Zimbabwe is not a stable country. What impact do the political conditions have on the project?

KE: We are all aware of them. Just before the fall of Mugabe, for example, there were many demonstrations, and we were wondering whether the team would be well accommodated. But that was only noticeable in the city centre. As white foreigners, we are seen differently from white Zimbabweans and can work in peace. Even more: we are very warmly welcomed there.

In the meantime, you have built a second house in Harare, on a completely different scale and in a completely different context: an event pavilion in the garden of the Zimbabwe German Society, an offshoot of the Goethe-Institut, has just been completed. This is also a brick building, an open structure with a sculptural brick wall and column-like, differently twisted wall pieces under a wooden roof. In this case, it is not a voluntary work through “Engineers without Borders”, but a classic commission to your office studio*K. How did it come about?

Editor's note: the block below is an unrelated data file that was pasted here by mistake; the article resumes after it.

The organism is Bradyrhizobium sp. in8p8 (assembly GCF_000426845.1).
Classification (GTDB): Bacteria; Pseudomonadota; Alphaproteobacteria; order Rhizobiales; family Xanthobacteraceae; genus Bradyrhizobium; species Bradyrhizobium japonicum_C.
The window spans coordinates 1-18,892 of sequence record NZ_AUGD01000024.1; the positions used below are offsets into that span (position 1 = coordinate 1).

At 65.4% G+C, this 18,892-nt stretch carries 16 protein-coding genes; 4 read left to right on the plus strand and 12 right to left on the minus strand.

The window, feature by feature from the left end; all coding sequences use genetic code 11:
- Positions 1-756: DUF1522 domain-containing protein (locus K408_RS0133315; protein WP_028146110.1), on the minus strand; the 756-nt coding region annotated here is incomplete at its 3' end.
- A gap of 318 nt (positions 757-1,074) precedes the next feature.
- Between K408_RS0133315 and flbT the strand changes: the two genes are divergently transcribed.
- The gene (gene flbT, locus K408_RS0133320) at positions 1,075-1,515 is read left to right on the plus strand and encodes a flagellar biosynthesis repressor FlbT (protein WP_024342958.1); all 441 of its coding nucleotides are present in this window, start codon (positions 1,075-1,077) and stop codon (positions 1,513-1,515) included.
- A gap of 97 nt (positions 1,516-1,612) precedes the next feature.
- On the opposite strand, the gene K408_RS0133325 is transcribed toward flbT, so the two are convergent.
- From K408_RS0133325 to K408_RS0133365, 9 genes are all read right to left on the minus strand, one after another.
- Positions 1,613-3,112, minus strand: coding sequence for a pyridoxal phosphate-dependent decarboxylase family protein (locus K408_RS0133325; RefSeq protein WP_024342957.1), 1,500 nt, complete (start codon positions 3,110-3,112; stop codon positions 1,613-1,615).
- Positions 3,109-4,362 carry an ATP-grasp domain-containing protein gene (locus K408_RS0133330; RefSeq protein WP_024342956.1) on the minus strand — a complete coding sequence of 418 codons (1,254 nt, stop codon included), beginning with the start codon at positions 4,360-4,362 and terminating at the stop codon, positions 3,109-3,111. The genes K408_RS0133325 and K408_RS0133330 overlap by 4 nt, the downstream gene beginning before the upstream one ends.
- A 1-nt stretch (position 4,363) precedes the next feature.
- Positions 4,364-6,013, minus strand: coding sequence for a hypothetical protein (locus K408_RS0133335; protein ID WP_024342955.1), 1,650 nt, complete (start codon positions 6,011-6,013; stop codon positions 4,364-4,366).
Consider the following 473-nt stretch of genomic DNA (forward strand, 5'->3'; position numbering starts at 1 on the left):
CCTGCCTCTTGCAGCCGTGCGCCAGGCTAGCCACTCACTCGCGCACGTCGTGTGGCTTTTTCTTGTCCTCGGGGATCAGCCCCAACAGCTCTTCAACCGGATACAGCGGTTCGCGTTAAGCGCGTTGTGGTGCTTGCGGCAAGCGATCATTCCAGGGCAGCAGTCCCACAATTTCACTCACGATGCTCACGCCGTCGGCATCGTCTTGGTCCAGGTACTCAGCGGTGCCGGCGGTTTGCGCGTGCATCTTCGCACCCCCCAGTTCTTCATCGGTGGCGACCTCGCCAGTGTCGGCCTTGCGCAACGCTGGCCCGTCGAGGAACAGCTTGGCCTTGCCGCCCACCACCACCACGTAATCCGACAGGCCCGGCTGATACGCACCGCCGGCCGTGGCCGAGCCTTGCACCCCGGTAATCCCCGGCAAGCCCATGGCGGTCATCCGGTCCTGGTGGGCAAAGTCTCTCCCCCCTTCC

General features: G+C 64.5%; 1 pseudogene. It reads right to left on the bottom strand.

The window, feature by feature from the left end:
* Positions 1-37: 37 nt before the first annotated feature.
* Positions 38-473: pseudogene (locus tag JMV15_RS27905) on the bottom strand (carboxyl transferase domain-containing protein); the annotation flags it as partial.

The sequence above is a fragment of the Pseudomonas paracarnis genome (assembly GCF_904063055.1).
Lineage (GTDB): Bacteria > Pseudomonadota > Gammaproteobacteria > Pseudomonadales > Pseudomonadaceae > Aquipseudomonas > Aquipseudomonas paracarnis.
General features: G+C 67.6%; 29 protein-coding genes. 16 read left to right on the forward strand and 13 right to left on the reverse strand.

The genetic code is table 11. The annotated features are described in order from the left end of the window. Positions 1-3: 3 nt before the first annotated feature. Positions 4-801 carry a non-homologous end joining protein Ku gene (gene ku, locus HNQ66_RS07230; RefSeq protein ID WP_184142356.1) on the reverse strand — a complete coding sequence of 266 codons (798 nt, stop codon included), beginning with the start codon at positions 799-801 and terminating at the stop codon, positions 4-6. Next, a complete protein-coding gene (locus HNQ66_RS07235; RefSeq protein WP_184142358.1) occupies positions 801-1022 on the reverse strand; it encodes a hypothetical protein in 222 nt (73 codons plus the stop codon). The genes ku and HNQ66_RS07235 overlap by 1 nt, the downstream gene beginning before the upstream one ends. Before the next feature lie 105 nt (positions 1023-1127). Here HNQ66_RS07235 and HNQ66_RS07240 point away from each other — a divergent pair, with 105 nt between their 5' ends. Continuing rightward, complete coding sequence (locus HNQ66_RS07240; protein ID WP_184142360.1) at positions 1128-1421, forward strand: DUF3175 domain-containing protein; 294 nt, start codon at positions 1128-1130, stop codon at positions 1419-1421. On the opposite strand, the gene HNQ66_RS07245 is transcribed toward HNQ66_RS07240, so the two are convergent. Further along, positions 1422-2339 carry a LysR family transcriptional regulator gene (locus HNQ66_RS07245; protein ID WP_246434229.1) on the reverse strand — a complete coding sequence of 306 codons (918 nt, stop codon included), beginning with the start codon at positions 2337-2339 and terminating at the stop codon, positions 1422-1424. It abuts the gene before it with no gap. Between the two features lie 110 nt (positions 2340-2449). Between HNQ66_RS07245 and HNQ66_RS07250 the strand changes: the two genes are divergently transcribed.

KE: I attended an event and met the director. The idea and drafts for the pavilion already existed; at first I was only supposed to advise. That led to a new design of mine, which the director finally decided on. That was in 2019. Fortunately, the construction management of our school team also took over there, because during the construction period in 2020, I could hardly be there because of the pandemic. Now the pavilion is ready and was inaugurated during my visit to Harare.

Do you see building in brick as your main focus in the meantime?

KE: I don’t want to talk about a focus yet. I work more from the detail, and currently more with brick. I hope that brick will become even more popular as the search for technically less complex and more durable building methods continues.